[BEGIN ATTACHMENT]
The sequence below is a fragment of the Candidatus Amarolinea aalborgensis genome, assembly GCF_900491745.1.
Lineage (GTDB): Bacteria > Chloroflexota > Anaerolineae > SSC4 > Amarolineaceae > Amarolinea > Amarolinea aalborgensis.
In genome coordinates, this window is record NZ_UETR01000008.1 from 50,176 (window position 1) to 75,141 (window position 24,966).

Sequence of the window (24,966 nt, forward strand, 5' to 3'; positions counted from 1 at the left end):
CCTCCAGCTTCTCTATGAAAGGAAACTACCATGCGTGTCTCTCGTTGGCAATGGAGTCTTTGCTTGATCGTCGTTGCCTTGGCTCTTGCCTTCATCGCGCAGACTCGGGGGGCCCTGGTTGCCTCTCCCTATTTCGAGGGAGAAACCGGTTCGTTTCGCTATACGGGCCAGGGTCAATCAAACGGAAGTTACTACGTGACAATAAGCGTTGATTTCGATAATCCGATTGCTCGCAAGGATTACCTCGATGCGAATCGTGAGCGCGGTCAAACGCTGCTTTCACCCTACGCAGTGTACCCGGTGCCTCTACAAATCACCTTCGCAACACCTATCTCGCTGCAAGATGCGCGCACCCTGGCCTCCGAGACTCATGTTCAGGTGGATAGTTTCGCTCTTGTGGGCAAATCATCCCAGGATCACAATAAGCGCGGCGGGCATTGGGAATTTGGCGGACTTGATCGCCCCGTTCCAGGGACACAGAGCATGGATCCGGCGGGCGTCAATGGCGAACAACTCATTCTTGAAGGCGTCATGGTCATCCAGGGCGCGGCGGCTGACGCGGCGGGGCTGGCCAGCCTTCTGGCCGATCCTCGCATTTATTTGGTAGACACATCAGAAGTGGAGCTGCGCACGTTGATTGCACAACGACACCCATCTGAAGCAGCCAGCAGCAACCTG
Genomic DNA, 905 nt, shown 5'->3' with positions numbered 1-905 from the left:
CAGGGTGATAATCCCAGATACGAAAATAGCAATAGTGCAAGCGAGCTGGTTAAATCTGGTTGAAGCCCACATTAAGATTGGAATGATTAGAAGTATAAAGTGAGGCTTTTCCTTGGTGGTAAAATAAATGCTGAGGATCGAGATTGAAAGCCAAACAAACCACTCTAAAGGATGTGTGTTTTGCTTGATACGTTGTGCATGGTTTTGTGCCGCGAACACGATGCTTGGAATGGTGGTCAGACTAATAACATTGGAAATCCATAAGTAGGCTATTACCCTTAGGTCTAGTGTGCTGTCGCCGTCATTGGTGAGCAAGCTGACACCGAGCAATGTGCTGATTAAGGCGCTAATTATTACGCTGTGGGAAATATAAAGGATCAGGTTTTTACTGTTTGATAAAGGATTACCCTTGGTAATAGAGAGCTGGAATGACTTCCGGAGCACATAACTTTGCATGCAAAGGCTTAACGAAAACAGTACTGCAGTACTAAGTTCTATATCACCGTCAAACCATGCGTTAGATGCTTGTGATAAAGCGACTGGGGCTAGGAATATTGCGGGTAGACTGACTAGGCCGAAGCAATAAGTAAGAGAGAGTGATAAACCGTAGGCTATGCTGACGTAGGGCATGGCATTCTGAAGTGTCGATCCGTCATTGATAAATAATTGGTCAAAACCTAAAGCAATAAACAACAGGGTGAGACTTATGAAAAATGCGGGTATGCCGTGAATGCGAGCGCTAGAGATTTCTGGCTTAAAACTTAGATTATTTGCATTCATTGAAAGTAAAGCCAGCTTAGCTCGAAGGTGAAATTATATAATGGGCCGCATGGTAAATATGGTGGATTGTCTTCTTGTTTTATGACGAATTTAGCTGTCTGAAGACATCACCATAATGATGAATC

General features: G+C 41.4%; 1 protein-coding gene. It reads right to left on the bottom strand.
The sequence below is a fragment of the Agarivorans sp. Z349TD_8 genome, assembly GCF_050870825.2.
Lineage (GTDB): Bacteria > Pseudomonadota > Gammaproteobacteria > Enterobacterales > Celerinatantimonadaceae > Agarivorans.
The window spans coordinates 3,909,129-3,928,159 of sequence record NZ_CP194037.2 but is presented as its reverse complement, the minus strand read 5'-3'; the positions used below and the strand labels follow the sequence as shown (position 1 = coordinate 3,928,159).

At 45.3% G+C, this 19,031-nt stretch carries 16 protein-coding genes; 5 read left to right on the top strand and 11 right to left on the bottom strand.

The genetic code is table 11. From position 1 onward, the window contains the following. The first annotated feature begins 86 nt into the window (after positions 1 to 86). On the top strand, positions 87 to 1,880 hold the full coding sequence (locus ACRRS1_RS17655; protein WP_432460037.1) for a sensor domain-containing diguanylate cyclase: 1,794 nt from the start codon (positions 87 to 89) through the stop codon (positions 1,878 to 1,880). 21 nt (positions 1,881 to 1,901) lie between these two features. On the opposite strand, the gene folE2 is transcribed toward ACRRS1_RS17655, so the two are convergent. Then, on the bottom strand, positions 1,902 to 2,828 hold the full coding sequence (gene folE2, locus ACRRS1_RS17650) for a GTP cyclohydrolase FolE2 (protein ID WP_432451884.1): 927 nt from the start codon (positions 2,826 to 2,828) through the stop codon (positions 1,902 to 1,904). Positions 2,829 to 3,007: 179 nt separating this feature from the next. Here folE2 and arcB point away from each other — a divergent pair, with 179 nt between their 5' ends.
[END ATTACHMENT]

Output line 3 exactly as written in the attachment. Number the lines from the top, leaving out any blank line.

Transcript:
In genome coordinates, this window is record NZ_UETR01000008.1 from 50,176 (window position 1) to 75,141 (window position 24,966).